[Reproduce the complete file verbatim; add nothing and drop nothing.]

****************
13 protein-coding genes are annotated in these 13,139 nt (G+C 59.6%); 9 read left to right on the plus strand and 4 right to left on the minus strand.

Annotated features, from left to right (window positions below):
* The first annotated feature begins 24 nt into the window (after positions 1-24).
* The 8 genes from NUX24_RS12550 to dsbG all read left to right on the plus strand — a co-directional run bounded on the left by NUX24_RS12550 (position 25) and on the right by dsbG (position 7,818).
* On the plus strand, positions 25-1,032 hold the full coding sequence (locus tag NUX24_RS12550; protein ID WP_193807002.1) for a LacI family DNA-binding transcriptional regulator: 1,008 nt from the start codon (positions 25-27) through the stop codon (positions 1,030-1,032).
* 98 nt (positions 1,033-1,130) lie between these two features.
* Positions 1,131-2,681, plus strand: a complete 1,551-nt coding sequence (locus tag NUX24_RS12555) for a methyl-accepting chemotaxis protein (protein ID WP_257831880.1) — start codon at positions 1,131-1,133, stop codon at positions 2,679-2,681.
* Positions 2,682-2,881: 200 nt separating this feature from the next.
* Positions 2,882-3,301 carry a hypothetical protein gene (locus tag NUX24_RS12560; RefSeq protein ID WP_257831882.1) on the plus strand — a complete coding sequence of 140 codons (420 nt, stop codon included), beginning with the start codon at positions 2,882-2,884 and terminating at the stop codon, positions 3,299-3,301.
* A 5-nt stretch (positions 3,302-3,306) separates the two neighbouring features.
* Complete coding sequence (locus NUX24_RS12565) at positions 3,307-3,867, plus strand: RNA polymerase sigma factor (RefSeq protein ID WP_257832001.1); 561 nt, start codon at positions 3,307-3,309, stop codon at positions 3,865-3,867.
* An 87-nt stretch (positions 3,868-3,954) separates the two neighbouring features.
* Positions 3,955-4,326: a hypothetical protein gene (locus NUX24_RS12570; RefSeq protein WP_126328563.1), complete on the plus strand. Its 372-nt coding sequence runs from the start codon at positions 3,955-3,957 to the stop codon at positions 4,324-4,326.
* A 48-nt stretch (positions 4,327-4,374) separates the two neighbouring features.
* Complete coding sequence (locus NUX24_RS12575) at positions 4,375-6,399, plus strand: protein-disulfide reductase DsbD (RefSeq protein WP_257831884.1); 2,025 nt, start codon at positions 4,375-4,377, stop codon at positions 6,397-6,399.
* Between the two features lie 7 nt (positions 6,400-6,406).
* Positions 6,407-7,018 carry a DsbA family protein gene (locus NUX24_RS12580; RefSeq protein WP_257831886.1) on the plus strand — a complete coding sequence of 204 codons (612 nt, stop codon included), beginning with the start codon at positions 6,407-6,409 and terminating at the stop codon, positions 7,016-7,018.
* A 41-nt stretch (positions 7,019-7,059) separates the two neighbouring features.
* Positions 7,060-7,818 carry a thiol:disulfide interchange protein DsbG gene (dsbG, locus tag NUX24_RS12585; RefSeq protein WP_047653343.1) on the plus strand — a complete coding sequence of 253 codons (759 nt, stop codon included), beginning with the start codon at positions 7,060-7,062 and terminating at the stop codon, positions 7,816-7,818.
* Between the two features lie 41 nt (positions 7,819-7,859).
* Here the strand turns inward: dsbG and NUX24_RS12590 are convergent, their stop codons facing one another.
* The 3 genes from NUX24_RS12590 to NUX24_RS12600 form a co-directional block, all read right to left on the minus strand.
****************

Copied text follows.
13 protein-coding genes are annotated in these 13,139 nt (G+C 59.6%); 9 read left to right on the plus strand and 4 right to left on the minus strand.

Annotated features, from left to right (window positions below):
* The first annotated feature begins 24 nt into the window (after positions 1-24).
* The 8 genes from NUX24_RS12550 to dsbG all read left to right on the plus strand — a co-directional run bounded on the left by NUX24_RS12550 (position 25) and on the right by dsbG (position 7,818).
* On the plus strand, positions 25-1,032 hold the full coding sequence (locus tag NUX24_RS12550; protein ID WP_193807002.1) for a LacI family DNA-binding transcriptional regulator: 1,008 nt from the start codon (positions 25-27) through the stop codon (positions 1,030-1,032).
* 98 nt (positions 1,033-1,130) lie between these two features.
* Positions 1,131-2,681, plus strand: a complete 1,551-nt coding sequence (locus tag NUX24_RS12555) for a methyl-accepting chemotaxis protein (protein ID WP_257831880.1) — start codon at positions 1,131-1,133, stop codon at positions 2,679-2,681.
* Positions 2,682-2,881: 200 nt separating this feature from the next.
* Positions 2,882-3,301 carry a hypothetical protein gene (locus tag NUX24_RS12560; RefSeq protein ID WP_257831882.1) on the plus strand — a complete coding sequence of 140 codons (420 nt, stop codon included), beginning with the start codon at positions 2,882-2,884 and terminating at the stop codon, positions 3,299-3,301.
* A 5-nt stretch (positions 3,302-3,306) separates the two neighbouring features.
* Complete coding sequence (locus NUX24_RS12565) at positions 3,307-3,867, plus strand: RNA polymerase sigma factor (RefSeq protein ID WP_257832001.1); 561 nt, start codon at positions 3,307-3,309, stop codon at positions 3,865-3,867.
* An 87-nt stretch (positions 3,868-3,954) separates the two neighbouring features.
* Positions 3,955-4,326: a hypothetical protein gene (locus NUX24_RS12570; RefSeq protein WP_126328563.1), complete on the plus strand. Its 372-nt coding sequence runs from the start codon at positions 3,955-3,957 to the stop codon at positions 4,324-4,326.
* A 48-nt stretch (positions 4,327-4,374) separates the two neighbouring features.
* Complete coding sequence (locus NUX24_RS12575) at positions 4,375-6,399, plus strand: protein-disulfide reductase DsbD (RefSeq protein WP_257831884.1); 2,025 nt, start codon at positions 4,375-4,377, stop codon at positions 6,397-6,399.
* Between the two features lie 7 nt (positions 6,400-6,406).
* Positions 6,407-7,018 carry a DsbA family protein gene (locus NUX24_RS12580; RefSeq protein WP_257831886.1) on the plus strand — a complete coding sequence of 204 codons (612 nt, stop codon included), beginning with the start codon at positions 6,407-6,409 and terminating at the stop codon, positions 7,016-7,018.
* A 41-nt stretch (positions 7,019-7,059) separates the two neighbouring features.
* Positions 7,060-7,818 carry a thiol:disulfide interchange protein DsbG gene (dsbG, locus tag NUX24_RS12585; RefSeq protein WP_047653343.1) on the plus strand — a complete coding sequence of 253 codons (759 nt, stop codon included), beginning with the start codon at positions 7,060-7,062 and terminating at the stop codon, positions 7,816-7,818.
* Between the two features lie 41 nt (positions 7,819-7,859).
* Here the strand turns inward: dsbG and NUX24_RS12590 are convergent, their stop codons facing one another.
* The 3 genes from NUX24_RS12590 to NUX24_RS12600 form a co-directional block, all read right to left on the minus strand.